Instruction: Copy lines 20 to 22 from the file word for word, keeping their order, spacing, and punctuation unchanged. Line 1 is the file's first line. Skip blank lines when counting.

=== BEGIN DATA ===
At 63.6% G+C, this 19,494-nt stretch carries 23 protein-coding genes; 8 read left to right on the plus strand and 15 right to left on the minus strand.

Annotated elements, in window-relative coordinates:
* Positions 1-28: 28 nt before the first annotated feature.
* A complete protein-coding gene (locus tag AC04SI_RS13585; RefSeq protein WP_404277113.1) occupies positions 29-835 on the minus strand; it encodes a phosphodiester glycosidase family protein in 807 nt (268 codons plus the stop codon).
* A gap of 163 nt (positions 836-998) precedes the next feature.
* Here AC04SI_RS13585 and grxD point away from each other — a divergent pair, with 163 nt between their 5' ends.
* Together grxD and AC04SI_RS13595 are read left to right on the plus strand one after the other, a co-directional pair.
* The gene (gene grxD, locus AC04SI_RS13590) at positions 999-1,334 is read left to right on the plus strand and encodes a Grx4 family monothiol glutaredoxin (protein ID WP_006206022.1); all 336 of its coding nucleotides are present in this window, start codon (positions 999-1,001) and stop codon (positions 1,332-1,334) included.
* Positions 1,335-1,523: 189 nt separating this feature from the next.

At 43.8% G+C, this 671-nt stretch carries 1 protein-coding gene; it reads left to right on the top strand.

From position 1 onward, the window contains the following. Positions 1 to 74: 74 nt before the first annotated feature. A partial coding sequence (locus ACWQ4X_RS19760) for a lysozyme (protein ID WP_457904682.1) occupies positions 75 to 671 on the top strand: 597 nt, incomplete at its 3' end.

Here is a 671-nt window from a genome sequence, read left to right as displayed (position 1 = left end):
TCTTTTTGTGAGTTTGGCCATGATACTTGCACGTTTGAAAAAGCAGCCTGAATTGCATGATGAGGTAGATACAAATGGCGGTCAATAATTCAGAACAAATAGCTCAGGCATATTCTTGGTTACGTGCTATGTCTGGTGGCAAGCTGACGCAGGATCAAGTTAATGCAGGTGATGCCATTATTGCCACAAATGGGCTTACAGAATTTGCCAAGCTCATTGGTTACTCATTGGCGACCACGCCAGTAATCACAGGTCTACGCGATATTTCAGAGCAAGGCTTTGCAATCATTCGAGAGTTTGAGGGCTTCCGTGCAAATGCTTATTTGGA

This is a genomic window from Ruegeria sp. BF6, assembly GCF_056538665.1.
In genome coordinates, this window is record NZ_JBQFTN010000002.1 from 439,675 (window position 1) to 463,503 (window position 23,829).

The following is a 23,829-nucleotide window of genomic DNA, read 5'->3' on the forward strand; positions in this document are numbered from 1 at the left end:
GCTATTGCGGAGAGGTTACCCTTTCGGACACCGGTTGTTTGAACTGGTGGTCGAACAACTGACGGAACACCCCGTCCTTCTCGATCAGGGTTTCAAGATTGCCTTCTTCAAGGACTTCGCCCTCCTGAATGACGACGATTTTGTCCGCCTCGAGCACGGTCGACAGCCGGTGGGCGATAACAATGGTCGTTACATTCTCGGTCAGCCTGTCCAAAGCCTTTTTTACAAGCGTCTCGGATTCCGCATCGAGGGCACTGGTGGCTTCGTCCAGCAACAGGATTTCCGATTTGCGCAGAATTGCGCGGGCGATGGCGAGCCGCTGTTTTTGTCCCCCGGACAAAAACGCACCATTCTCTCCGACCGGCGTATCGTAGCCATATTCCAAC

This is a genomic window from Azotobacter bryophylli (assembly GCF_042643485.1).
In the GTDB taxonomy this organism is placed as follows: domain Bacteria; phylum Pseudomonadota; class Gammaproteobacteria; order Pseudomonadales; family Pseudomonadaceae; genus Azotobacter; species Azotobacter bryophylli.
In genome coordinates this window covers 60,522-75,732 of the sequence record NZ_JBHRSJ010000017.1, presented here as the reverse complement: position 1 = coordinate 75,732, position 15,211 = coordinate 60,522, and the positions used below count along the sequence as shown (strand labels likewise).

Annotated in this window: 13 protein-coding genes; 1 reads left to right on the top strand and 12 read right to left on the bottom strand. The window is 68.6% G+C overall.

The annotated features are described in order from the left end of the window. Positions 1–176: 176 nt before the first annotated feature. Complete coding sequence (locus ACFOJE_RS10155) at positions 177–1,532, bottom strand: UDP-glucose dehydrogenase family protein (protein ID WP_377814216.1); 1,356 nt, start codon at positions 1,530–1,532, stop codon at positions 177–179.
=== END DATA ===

In genome coordinates this window covers 60,522-75,732 of the sequence record NZ_JBHRSJ010000017.1, presented here as the reverse complement: position 1 = coordinate 75,732, position 15,211 = coordinate 60,522, and the positions used below count along the sequence as shown (strand labels likewise).

Annotated in this window: 13 protein-coding genes; 1 reads left to right on the top strand and 12 read right to left on the bottom strand. The window is 68.6% G+C overall.

The annotated features are described in order from the left end of the window. Positions 1–176: 176 nt before the first annotated feature. Complete coding sequence (locus ACFOJE_RS10155) at positions 177–1,532, bottom strand: UDP-glucose dehydrogenase family protein (protein ID WP_377814216.1); 1,356 nt, start codon at positions 1,530–1,532, stop codon at positions 177–179.